St Vincent’s first lady of dancehall building on momentum from Sting Loop Jamaica

The content originally appeared on: News Americas Now

Black Immigrant Daily News

The content originally appeared on: Jamaica News Loop News

By the time the dust at Sting 2022 had settled, many were unanimous in their opinion that Sita D Lyrical Diva delivered one of the more memorable performances.

And it wasn’t just her lyrics or her fearless stage persona that made Sita stand out. It was also the fact that she was the first Vincentian to perform at Sting and she earned the respect of the Jamaicans in attendance.

When Sita took the Sting stage, she moved with confidence, spitting out fiery lyrics befitting the occasion.

Clearly, the organisers knew she was capable when they selected her to perform, but she was stunned when she received the invitation.

“To be honest, when I was told that I was booked for Sting, I was shocked because I’m from Saint Vincent and the Grenadines and Sting is dubbed the greatest one night for dancehall music and usually witnesses performances from Jamaican acts. So being a non-Jamaican and being told that I was booked for Sting itself was kind of unbelievable,” said Sita, birth name Vasita Caine.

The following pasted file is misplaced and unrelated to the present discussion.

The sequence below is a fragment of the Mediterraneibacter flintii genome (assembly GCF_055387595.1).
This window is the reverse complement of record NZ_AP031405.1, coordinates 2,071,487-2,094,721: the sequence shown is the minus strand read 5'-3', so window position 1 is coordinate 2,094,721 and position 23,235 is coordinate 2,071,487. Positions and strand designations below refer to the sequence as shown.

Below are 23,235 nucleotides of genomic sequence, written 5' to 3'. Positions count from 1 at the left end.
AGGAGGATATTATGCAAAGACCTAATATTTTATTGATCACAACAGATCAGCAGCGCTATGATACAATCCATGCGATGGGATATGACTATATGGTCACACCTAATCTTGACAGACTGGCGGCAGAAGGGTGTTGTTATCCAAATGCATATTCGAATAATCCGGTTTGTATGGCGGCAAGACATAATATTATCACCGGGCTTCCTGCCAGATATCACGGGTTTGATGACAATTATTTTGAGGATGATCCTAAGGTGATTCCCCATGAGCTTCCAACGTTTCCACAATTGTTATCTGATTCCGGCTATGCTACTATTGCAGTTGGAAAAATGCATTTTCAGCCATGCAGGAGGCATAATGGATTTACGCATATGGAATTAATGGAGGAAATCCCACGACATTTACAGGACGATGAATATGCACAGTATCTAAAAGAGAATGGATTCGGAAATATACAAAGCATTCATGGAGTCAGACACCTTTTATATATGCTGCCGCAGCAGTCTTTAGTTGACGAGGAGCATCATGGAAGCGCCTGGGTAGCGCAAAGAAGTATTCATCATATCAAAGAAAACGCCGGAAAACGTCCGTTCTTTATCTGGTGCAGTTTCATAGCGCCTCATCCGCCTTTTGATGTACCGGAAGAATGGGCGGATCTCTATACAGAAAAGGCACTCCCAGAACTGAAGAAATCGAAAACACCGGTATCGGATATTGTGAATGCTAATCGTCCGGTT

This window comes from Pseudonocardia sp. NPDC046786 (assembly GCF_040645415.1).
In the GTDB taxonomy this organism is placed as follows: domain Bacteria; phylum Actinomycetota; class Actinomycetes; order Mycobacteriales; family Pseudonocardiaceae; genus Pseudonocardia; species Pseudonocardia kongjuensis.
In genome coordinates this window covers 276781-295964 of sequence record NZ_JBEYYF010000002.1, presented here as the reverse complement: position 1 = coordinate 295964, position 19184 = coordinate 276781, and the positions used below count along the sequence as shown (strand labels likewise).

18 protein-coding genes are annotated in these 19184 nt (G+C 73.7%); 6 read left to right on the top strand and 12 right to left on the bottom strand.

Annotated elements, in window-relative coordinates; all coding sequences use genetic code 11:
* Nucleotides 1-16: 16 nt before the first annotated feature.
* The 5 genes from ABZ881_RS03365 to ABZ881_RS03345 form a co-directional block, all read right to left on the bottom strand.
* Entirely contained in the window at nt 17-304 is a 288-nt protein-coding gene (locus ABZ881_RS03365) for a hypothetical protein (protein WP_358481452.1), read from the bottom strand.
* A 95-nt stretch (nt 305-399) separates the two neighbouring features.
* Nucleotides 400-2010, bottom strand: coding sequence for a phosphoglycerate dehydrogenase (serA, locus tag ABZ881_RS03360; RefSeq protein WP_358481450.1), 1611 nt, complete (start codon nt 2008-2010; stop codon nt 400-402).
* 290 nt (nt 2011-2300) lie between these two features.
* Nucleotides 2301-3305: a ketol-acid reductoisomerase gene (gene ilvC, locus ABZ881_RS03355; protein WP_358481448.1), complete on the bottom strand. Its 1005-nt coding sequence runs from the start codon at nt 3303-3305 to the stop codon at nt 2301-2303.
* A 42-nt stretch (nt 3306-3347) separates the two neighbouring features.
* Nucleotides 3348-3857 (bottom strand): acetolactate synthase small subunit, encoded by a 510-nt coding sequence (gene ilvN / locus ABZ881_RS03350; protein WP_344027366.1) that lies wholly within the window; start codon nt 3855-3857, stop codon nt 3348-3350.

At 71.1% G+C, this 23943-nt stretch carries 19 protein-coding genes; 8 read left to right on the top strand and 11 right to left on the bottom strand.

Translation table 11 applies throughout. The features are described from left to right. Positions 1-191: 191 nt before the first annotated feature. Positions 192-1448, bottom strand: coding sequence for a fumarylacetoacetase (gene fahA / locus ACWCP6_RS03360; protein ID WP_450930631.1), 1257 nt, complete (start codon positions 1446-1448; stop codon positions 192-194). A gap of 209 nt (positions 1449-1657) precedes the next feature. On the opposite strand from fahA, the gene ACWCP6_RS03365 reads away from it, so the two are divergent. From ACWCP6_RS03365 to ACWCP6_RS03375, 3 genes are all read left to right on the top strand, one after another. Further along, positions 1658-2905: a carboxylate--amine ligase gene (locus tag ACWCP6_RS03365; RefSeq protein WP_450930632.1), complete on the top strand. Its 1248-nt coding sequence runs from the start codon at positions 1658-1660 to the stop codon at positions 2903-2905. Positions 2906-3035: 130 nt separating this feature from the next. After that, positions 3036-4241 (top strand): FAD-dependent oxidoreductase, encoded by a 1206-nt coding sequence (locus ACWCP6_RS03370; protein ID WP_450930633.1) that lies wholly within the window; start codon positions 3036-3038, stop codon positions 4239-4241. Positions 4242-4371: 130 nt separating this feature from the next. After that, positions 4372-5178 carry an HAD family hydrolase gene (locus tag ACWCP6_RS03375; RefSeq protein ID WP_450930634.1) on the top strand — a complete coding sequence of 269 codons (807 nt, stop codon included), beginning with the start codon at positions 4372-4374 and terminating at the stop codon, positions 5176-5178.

Although she has been doing dancehall since her teens, getting ready for the biggest dancehall stage in the place where it originated required preparation. She told Loop News that it was mentally taxing.

“I went through thought patterns like suppose I go there and my style of dancehall is not accepted. What if I go there and they don’t understand my accent? What if they’re not appreciative of the fact that I’m not Jamaican and do dancehall music?

“When I got to the event I was a bit anxious because I’m creating history for St Vincent and the Grenadines and the entire Caribbean region outside of performing well, and representing my country well as a cultural ambassador, while being true to the genre,” she said.